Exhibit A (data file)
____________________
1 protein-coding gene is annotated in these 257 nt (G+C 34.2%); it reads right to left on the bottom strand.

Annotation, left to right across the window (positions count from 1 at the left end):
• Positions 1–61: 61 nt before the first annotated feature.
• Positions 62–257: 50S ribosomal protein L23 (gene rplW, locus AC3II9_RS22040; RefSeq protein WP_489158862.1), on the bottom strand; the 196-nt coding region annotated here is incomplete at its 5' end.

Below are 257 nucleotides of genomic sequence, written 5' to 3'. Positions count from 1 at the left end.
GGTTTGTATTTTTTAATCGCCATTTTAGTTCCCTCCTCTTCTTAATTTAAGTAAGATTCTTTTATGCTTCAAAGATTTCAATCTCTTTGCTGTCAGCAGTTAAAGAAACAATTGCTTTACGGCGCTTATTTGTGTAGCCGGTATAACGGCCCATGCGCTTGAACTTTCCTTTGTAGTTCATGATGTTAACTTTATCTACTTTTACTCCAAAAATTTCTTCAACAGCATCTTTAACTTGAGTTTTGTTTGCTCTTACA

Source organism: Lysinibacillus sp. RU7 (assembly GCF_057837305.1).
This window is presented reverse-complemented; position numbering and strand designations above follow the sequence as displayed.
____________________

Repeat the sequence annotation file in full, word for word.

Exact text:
1 protein-coding gene is annotated in these 257 nt (G+C 34.2%); it reads right to left on the bottom strand.

Annotation, left to right across the window (positions count from 1 at the left end):
• Positions 1–61: 61 nt before the first annotated feature.
• Positions 62–257: 50S ribosomal protein L23 (gene rplW, locus AC3II9_RS22040; RefSeq protein WP_489158862.1), on the bottom strand; the 196-nt coding region annotated here is incomplete at its 5' end.

Below are 257 nucleotides of genomic sequence, written 5' to 3'. Positions count from 1 at the left end.
GGTTTGTATTTTTTAATCGCCATTTTAGTTCCCTCCTCTTCTTAATTTAAGTAAGATTCTTTTATGCTTCAAAGATTTCAATCTCTTTGCTGTCAGCAGTTAAAGAAACAATTGCTTTACGGCGCTTATTTGTGTAGCCGGTATAACGGCCCATGCGCTTGAACTTTCCTTTGTAGTTCATGATGTTAACTTTATCTACTTTTACTCCAAAAATTTCTTCAACAGCATCTTTAACTTGAGTTTTGTTTGCTCTTACA

Source organism: Lysinibacillus sp. RU7 (assembly GCF_057837305.1).
This window is presented reverse-complemented; position numbering and strand designations above follow the sequence as displayed.